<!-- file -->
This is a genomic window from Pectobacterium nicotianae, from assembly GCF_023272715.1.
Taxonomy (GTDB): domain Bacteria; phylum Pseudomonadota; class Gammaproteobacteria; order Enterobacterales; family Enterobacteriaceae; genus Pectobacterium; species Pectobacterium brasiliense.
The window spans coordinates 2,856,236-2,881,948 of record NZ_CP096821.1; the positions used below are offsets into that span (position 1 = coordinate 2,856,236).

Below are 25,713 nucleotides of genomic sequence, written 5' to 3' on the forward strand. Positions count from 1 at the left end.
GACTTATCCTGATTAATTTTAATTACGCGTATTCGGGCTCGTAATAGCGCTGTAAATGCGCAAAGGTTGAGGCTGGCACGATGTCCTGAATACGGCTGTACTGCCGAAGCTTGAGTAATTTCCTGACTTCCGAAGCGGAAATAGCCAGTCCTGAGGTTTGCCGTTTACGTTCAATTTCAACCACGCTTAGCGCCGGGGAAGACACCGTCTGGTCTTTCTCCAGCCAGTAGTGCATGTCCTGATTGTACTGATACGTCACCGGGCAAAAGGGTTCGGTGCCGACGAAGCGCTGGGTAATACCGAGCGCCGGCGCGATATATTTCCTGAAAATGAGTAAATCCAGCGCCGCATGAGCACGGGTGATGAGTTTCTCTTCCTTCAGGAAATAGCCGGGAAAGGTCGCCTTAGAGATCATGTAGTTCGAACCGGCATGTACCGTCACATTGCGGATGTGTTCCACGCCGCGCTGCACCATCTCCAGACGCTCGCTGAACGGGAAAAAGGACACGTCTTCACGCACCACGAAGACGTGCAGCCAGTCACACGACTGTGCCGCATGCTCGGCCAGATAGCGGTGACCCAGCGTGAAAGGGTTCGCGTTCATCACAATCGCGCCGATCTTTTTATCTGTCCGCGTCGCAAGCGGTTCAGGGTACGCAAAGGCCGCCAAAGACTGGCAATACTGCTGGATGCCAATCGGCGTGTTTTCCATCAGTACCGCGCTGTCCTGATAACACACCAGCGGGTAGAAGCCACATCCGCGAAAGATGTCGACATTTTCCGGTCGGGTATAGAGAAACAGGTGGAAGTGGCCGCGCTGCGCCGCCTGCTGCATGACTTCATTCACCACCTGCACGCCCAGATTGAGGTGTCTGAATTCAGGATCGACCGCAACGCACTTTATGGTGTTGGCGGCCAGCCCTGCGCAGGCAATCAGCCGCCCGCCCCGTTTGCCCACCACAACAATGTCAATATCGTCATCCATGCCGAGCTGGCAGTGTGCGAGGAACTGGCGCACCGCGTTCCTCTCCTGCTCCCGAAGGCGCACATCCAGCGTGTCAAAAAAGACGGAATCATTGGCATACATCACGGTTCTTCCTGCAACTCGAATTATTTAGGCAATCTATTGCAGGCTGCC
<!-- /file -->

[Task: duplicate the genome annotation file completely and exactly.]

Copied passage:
This is a genomic window from Pectobacterium nicotianae, from assembly GCF_023272715.1.
Taxonomy (GTDB): domain Bacteria; phylum Pseudomonadota; class Gammaproteobacteria; order Enterobacterales; family Enterobacteriaceae; genus Pectobacterium; species Pectobacterium brasiliense.
The window spans coordinates 2,856,236-2,881,948 of record NZ_CP096821.1; the positions used below are offsets into that span (position 1 = coordinate 2,856,236).

Below are 25,713 nucleotides of genomic sequence, written 5' to 3' on the forward strand. Positions count from 1 at the left end.
GACTTATCCTGATTAATTTTAATTACGCGTATTCGGGCTCGTAATAGCGCTGTAAATGCGCAAAGGTTGAGGCTGGCACGATGTCCTGAATACGGCTGTACTGCCGAAGCTTGAGTAATTTCCTGACTTCCGAAGCGGAAATAGCCAGTCCTGAGGTTTGCCGTTTACGTTCAATTTCAACCACGCTTAGCGCCGGGGAAGACACCGTCTGGTCTTTCTCCAGCCAGTAGTGCATGTCCTGATTGTACTGATACGTCACCGGGCAAAAGGGTTCGGTGCCGACGAAGCGCTGGGTAATACCGAGCGCCGGCGCGATATATTTCCTGAAAATGAGTAAATCCAGCGCCGCATGAGCACGGGTGATGAGTTTCTCTTCCTTCAGGAAATAGCCGGGAAAGGTCGCCTTAGAGATCATGTAGTTCGAACCGGCATGTACCGTCACATTGCGGATGTGTTCCACGCCGCGCTGCACCATCTCCAGACGCTCGCTGAACGGGAAAAAGGACACGTCTTCACGCACCACGAAGACGTGCAGCCAGTCACACGACTGTGCCGCATGCTCGGCCAGATAGCGGTGACCCAGCGTGAAAGGGTTCGCGTTCATCACAATCGCGCCGATCTTTTTATCTGTCCGCGTCGCAAGCGGTTCAGGGTACGCAAAGGCCGCCAAAGACTGGCAATACTGCTGGATGCCAATCGGCGTGTTTTCCATCAGTACCGCGCTGTCCTGATAACACACCAGCGGGTAGAAGCCACATCCGCGAAAGATGTCGACATTTTCCGGTCGGGTATAGAGAAACAGGTGGAAGTGGCCGCGCTGCGCCGCCTGCTGCATGACTTCATTCACCACCTGCACGCCCAGATTGAGGTGTCTGAATTCAGGATCGACCGCAACGCACTTTATGGTGTTGGCGGCCAGCCCTGCGCAGGCAATCAGCCGCCCGCCCCGTTTGCCCACCACAACAATGTCAATATCGTCATCCATGCCGAGCTGGCAGTGTGCGAGGAACTGGCGCACCGCGTTCCTCTCCTGCTCCCGAAGGCGCACATCCAGCGTGTCAAAAAAGACGGAATCATTGGCATACATCACGGTTCTTCCTGCAACTCGAATTATTTAGGCAATCTATTGCAGGCTGCC